Stephen Rees's blog

Thoughts about the relationships between transport and the urban area it serves

“Richmond: My kind of paradise”

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Another Vancouver Sun piece. What bugs me about it – though I agree a lot with what Marilyn Baker writes in it – is the end, which degenerates into the usual “after me, no more” mantra, which I have heard and read so often since I got here. When we used to live in Saanich the formula most often used was “chop up the ferry landings”.

There is no doubt that people who have lived here for a while mostly moved here. Even ‘long term’ residents will be mostly first or second generation residents. And of course, given the rapid rate of change, it is not now like it was when they got here. But then nowhere ever stays exactly the same for very long. It’s either growing or declining. How many urban areas can be preserved in aspic? I once toyed with the idea of buying a house in Harrow which had been little changed since its construction in the early 1930’s. I would wear a period suit and shirt (with a celluloid detachable collar) and give people conducted tours. Maybe apply for a GLC grant to fund the preservation. The idea did not last long. A few years later I visited William Lyons Mackenzie’s home in Toronto and discovered something very like the house in which I was born – and which my parents spent most of my childhood modernising.

I did write a contribution to Gordon Price’s Price Tags about change in my neighbourhood, which was mostly stimulated by the lack of an effective tree by-law. The city has one now, though it remains controversial. What allowed for the rapid rate of change around here was Richmond deciding that densities could be increased along bus routes. (There was also the idea that back lanes would cut down the number of direct accesses onto arterial streets. The rules on back lanes got changed too.) The biggest shortcoming of Richmond’s bus network (and there are many of those) is lack of frequency. Frankly, given the nature of our network – and the need in future to have to change not only route but mode too – I have my doubts about the feasibility of the strategy. But generally speaking there is actually a lot of capacity on most of Richmond’s roads, and only a few places where there is peak hour congestion. Around High Schools at 8 am and 3 pm being the most notable exceptions. And trying to get onto any of the river crossings off the island at evening peak.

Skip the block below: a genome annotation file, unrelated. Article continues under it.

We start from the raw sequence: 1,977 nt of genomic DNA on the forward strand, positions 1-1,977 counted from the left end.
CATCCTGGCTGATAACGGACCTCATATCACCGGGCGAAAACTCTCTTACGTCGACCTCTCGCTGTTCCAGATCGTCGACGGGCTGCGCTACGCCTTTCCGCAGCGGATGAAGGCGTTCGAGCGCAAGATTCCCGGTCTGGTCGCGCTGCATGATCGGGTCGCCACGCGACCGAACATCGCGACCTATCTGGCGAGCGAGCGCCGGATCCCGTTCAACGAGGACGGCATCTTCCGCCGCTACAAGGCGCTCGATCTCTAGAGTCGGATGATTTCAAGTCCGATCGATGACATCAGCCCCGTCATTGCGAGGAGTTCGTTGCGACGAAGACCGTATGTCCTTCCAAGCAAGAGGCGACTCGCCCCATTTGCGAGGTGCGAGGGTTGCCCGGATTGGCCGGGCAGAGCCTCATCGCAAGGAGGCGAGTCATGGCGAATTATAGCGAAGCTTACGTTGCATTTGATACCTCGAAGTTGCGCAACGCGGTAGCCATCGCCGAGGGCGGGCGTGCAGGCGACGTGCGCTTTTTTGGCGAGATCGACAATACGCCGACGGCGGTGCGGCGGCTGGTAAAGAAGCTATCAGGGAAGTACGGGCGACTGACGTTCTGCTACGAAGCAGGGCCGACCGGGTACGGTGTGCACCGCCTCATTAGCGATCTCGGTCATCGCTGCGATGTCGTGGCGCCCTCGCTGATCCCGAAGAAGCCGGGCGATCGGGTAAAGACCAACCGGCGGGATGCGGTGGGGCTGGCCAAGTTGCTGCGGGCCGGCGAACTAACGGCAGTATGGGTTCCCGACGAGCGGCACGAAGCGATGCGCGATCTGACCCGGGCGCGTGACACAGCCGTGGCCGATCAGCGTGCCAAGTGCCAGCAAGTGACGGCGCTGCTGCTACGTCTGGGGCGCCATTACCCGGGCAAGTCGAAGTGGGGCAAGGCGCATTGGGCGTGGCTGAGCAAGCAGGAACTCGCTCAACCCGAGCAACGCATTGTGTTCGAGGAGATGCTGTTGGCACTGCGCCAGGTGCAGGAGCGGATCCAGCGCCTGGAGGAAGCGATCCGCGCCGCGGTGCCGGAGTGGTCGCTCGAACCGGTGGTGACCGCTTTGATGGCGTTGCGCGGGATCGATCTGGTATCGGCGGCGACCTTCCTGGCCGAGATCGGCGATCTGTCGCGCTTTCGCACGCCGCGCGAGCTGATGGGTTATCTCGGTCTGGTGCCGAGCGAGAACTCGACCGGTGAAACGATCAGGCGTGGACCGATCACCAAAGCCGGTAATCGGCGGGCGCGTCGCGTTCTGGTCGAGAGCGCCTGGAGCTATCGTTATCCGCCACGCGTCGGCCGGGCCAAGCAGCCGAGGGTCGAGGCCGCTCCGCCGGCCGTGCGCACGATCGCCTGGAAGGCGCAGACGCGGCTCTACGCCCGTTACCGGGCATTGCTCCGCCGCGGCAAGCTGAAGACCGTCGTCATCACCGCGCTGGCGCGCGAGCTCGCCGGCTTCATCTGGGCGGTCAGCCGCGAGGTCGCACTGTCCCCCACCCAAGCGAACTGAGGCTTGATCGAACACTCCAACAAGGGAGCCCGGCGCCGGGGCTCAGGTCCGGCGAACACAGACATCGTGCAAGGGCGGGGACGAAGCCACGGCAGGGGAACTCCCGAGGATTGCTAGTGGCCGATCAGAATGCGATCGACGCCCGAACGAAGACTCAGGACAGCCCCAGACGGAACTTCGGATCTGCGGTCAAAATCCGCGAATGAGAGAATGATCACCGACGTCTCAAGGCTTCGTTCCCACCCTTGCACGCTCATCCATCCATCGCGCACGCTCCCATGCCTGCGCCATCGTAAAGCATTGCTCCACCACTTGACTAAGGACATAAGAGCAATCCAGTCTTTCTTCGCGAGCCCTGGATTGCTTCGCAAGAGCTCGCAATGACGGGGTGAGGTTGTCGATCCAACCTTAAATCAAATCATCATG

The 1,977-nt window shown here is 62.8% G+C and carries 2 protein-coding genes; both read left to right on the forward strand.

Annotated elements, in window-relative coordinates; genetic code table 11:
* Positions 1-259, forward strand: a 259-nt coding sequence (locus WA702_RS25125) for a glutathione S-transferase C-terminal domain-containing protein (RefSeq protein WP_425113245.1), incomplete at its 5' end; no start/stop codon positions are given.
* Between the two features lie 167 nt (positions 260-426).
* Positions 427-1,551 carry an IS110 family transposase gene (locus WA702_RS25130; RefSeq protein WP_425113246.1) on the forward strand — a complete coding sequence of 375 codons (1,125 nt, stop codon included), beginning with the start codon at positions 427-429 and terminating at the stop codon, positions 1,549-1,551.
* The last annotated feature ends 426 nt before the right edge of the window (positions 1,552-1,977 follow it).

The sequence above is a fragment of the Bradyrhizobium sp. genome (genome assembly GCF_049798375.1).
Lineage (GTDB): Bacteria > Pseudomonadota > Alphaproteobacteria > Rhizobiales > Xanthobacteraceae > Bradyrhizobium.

Richmond will grow, and seems likely to exceed its LRSP target – as the article points out – sooner rather than later. I think we can accommodate this growth, and the best tool we have to limit its sprawl is the ALR. Sadly, that may not be as effective in future. But those people will need frequent, reliable bus services that take them where they need to go, without more than one transfer. The actual speed of the bus is actually less important than the overall journey time. If you calculate the impedance caused by parking and walking on overall trip times, the car is not nearly as attractive as it seems. But even where bus service has been dramatically improved (UBC for example) the main impact has been to reduce car sharing. The real deterrent to using UBC buses is now over crowding.

Community shuttles were supposed to make suburban buses more user friendly. The original concept had small vehicles, going down residential streets (not just arterials) and diverting to pick up and set down, at least in the off peak. As presently operated, they are just small buses replacing large ones, and thus doing very little to attract new riders. They do however release large buses for the routes experiencing crush loads thanks to UPass.

The Canada Line will actually make commuting into Vancouver worse. Instead of the direct buses (put back quickly after complaints when the 98 B-Line debuted) to downtown, a mode change will be required. And this will be doubly inconvenient since it requires coping with grade separation. As has been noticed, the stations mostly only have escalators going up (a fault in most Skytrain stations). But they will all be located along No. 3 Road. And generally not near residential development, despite the number of towers now sprouting on either side of the glide path into YVR. And the ride will not be much quicker since Vancouver got the number of stations increased, ensuring plenty of dwell time as people fight to get on and off the trains.

But the big growth in travel in this part of the region is people who live in Vancouver and work in Richmond. And the workplaces (with the exception of YVR) are remote from the line, and are ill served by buses now, and for the foreseeable future.

I keep reflecting on the alternative future we could have had, if we had kept a surface LRT with proper community shuttles and (dare I say it) park and ride lots at major stations. But Richmond is now ripping up the track, where it has not already been built over.

What really worries me is that I start to sound like a one track mind like Malcolm Johnson.

Written by Stephen Rees

July 17, 2006 at 9:21 pm

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